Nevertheless, while the death penalty exists in law, the threat of death as a criminal sanction nearly always carries with it the possibility of execution. As a consequence, prisoners often have to endure during the processes of appeal and clemency proceedings the uncertainty of whether their life will be forfeited. The fact that these proceedings may last for many years while the convicted person awaits his or her fate-the so-called “death row phenomenon”—is a potent aspect of the death penalty,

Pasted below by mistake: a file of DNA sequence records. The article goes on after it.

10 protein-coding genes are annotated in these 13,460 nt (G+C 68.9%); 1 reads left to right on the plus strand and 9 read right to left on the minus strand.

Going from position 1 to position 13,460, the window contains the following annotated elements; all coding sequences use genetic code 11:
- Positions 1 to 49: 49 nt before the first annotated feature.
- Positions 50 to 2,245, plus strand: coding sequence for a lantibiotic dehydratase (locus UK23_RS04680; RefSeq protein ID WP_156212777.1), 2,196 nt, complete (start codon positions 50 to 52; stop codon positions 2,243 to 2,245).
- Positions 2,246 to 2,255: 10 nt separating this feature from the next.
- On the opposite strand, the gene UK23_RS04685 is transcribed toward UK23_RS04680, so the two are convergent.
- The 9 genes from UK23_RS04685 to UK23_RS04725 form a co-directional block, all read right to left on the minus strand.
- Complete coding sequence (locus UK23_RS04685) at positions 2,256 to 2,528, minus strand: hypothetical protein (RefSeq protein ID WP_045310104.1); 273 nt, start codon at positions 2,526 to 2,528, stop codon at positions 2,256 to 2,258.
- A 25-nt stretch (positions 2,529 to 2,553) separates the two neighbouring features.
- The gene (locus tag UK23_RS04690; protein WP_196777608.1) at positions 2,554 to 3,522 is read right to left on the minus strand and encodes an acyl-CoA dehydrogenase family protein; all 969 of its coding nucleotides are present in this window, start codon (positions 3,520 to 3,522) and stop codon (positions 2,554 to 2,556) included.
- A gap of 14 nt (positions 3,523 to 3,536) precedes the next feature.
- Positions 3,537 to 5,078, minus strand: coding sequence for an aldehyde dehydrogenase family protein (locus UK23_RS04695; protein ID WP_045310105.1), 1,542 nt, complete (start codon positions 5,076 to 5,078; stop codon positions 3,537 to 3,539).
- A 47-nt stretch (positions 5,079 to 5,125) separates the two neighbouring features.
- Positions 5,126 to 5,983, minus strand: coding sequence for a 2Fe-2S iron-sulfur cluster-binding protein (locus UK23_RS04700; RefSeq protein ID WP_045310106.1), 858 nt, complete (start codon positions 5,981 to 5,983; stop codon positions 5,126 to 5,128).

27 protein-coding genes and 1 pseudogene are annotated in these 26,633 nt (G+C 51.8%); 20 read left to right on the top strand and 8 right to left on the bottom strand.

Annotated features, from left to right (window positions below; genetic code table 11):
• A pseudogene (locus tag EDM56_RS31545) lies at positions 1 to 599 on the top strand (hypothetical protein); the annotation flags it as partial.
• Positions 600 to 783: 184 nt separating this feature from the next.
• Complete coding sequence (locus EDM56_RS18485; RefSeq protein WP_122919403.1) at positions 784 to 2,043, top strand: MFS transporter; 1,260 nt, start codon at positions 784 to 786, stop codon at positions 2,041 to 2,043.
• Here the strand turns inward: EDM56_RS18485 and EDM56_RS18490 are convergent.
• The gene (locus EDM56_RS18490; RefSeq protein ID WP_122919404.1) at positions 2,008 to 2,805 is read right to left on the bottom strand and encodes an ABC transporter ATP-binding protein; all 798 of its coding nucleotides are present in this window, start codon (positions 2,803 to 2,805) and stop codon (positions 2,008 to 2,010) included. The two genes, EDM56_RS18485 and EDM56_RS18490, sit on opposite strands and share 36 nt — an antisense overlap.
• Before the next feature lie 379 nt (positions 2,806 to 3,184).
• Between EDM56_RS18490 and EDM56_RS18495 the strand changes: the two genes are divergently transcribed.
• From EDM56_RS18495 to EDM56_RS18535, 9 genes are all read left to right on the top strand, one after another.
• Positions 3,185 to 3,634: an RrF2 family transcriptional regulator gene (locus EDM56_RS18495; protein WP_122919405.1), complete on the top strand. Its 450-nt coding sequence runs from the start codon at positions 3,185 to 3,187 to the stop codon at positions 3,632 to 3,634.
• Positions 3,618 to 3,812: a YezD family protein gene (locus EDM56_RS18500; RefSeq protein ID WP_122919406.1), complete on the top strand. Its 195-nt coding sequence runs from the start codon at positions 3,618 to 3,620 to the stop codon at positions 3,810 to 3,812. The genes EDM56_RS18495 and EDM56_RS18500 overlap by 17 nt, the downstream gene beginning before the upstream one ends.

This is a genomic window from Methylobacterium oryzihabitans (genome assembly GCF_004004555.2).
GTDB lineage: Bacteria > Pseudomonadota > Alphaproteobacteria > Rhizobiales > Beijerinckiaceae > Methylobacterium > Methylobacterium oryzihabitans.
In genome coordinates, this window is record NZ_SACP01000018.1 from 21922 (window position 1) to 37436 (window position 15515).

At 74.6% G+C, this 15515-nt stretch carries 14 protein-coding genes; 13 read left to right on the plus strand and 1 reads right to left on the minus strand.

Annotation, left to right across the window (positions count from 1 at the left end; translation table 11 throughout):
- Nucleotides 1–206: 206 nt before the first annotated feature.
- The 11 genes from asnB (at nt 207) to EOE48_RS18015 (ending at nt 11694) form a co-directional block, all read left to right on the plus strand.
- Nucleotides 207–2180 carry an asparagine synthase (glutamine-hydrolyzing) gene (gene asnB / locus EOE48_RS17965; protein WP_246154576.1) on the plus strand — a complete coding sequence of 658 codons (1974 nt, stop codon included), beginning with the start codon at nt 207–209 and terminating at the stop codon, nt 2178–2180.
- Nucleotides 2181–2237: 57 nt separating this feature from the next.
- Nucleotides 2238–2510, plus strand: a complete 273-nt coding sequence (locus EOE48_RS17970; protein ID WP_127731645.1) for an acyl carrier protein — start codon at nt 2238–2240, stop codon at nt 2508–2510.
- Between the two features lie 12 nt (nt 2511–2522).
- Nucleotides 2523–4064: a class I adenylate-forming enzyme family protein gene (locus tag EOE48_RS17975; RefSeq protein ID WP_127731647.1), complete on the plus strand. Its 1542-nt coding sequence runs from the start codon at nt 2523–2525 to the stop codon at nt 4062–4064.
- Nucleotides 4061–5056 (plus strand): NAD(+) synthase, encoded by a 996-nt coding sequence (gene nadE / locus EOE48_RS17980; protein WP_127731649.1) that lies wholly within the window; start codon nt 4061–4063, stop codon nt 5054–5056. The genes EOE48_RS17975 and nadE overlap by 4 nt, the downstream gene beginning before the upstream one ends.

whether or not it is followed by capital punishment. It is for these reasons that this chapter deals with the broader question of the sanction of death, rather than the narrower issue of execution.